Her blog post throbbed with the disdain of a woman who’d never contemplated her own breasts

A dark-haired woman in a black dress looking at herself in a full-length mirror

“Boy, do I have some perky breasts that any man would love to motorboat.”


I walked into the room with a confidence that would have been alluring on a more attractive woman but, unrelentingly average as I am, could only be read as arrogance. My oversized tank top skimmed over breast-shaped breasts, hiding feminine curves that still have to be mentioned even though you couldn’t even see them. I wore tight pants that said “workout,” stretched over a generous ass that said “work me out,” and he might have been tempted to take me up on my unmistakable offer had I not been, tragically, in my late thirties. Above my neck, there were other body parts.

Young adult writer Gwen C. Katz has presented us with a tale that can be appreciated by readers of all ages: a male author claiming that men can write female protagonists just as well as any woman, meaning that diversity in publishing is hardly necessary. His evidence? His own writing, of course. Katz generously provides a sample of said prose, demonstrating his undeniable skill at writing from a woman’s perspective. Because women spend so much time walking around and waxing poetic about the shape of their own ass and the extreme tightness of their pants.

The actual copy from the book, for those who need it:

I sauntered over, certain he noticed me. I’m hard to miss, I’d like to think — a little tall (but not too tall), a nice set of curves if I do say so myself, pants so impossibly tight that if I had had a credit card in my back pocket you could read the expiration date. The rest of my outfit wasn’t that remarkable, just a few old things I had lying around. You know how it is.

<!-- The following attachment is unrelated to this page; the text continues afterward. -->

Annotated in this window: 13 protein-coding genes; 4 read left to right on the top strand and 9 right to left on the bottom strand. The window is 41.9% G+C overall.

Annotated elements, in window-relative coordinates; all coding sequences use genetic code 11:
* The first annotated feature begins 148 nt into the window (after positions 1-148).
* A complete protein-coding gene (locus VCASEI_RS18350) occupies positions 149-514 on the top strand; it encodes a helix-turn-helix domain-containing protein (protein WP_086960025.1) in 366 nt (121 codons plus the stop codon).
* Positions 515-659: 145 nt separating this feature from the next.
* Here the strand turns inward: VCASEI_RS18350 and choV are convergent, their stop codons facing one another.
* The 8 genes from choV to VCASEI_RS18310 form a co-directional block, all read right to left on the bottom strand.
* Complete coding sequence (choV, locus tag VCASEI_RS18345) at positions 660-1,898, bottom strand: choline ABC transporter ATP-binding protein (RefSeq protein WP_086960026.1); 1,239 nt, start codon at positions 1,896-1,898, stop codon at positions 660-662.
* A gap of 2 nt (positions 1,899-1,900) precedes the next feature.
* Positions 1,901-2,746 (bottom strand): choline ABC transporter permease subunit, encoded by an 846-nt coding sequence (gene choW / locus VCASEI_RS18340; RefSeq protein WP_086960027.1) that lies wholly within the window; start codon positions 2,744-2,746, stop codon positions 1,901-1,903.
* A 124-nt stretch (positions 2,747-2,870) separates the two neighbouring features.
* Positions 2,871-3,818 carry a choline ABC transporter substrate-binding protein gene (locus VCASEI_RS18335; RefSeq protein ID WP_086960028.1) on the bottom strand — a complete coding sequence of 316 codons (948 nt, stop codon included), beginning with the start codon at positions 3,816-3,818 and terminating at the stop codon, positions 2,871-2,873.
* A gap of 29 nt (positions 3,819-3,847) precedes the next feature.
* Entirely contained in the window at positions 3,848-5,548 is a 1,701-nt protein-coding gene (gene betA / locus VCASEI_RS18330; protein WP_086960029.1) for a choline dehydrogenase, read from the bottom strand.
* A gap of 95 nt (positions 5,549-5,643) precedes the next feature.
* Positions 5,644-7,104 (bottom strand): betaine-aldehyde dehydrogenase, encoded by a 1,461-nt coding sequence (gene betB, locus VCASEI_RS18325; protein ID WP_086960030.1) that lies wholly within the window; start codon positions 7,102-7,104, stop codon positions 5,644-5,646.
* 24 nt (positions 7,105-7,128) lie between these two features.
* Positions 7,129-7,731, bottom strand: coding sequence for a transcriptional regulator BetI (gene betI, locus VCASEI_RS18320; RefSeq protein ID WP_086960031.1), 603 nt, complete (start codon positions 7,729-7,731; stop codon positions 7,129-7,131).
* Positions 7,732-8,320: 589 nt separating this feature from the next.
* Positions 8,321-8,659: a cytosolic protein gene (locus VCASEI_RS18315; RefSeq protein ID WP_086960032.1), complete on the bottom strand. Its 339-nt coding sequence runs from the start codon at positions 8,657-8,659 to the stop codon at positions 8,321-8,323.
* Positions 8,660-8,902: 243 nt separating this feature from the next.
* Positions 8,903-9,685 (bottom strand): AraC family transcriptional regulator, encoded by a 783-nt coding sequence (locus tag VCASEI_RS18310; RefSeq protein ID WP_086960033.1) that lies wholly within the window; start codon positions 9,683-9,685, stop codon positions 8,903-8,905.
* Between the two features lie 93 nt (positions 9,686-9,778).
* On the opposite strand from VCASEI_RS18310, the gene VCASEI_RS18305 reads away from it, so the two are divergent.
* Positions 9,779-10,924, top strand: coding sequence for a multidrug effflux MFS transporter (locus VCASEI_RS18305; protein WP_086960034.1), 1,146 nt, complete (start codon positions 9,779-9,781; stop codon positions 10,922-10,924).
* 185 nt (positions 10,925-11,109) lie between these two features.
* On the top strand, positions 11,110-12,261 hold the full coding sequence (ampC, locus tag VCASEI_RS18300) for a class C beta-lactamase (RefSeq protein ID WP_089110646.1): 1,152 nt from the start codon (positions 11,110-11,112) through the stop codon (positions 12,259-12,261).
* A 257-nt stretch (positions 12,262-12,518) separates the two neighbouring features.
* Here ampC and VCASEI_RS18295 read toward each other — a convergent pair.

Oh, I know how it is.

(Said protagonist later noted that she had “red lips like [she] had just devoured a cherry popsicle covered in gloss,” and seriously, who would do that? Why would someone cover a popsicle in gloss in the first place, and who would then look at it and want to eat it? Dude can’t even write human protagonists.)

While assuring us that men truly are capable of writing realistic female protagonists, Katz also provides a series of cringeworthy excerpts, courtesy of our self-proclaimed expert author, that are all from chapter one.

On Twitter, Whit Reynolds put out a challenge: Describe yourself like a male author would. And the responses were way better than the original author’s attempt.

And let’s not ignore the fact that even when the author is supposedly writing a female protagonist, he still centers the male gaze — all “I could imagine what he saw in me” and “I could only imagine the thoughts that were running through his head.” It doesn’t count if you just write down all the stuff gross men say when a woman walks into a bar and then add “I knew what he saw.” It would be like if I wrote, “I knew what she saw. Ripped biceps (but not too ripped). Junk cupped by my boxer briefs into an enticing bulge that would make any woman want to take a closer look.”

You know how it is.

[h/t Electric Literature]

9 comments for “Her blog post throbbed with the disdain of a woman who’d never contemplated her own breasts

  1. Angie unduplicated
    April 5, 2018 at 9:40 am

    The first qualification of a good writer is to have read others’ good writing. This guy obviously flunked that 101. This isn’t fanfic, it’s fap fiction.

    How many actual non-vinyl women has he even conversed with?

  2. April 5, 2018 at 8:24 pm

    Aaaaaarrrrrgggghhhh!!! Makes me feel like we deserve Noble Prizes in Writing!

    • April 6, 2018 at 10:41 am

      And in that spirit, I offer the following passage free to whichever male author jumps on it first: